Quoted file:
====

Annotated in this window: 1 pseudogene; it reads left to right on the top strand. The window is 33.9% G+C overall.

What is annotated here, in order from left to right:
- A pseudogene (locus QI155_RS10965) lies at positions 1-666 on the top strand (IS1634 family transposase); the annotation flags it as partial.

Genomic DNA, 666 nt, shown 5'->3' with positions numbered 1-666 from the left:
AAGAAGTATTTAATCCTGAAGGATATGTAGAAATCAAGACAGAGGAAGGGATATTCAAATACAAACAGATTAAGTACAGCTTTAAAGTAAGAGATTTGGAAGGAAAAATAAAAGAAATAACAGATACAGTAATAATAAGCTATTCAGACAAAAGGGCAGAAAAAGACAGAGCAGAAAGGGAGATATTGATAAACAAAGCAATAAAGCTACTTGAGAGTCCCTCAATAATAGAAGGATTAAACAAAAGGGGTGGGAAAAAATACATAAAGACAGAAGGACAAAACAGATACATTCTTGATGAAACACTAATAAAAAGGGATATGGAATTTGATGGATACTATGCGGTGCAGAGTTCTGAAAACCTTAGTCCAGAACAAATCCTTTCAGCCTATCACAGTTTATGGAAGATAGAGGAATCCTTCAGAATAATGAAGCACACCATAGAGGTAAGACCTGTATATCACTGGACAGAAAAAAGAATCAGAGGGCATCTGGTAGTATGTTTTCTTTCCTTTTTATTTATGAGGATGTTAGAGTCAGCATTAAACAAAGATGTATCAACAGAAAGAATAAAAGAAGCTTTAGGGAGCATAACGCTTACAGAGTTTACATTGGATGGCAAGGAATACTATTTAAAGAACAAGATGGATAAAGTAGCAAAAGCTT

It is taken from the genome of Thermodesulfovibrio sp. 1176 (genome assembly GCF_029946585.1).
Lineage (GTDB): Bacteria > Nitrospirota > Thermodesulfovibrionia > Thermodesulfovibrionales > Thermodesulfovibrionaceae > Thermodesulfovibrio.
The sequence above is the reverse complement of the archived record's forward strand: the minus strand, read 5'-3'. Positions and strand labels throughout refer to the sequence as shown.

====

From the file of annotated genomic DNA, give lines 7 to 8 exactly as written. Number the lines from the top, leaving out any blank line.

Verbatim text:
Lineage (GTDB): Bacteria > Nitrospirota > Thermodesulfovibrionia > Thermodesulfovibrionales > Thermodesulfovibrionaceae > Thermodesulfovibrio.
The sequence above is the reverse complement of the archived record's forward strand: the minus strand, read 5'-3'. Positions and strand labels throughout refer to the sequence as shown.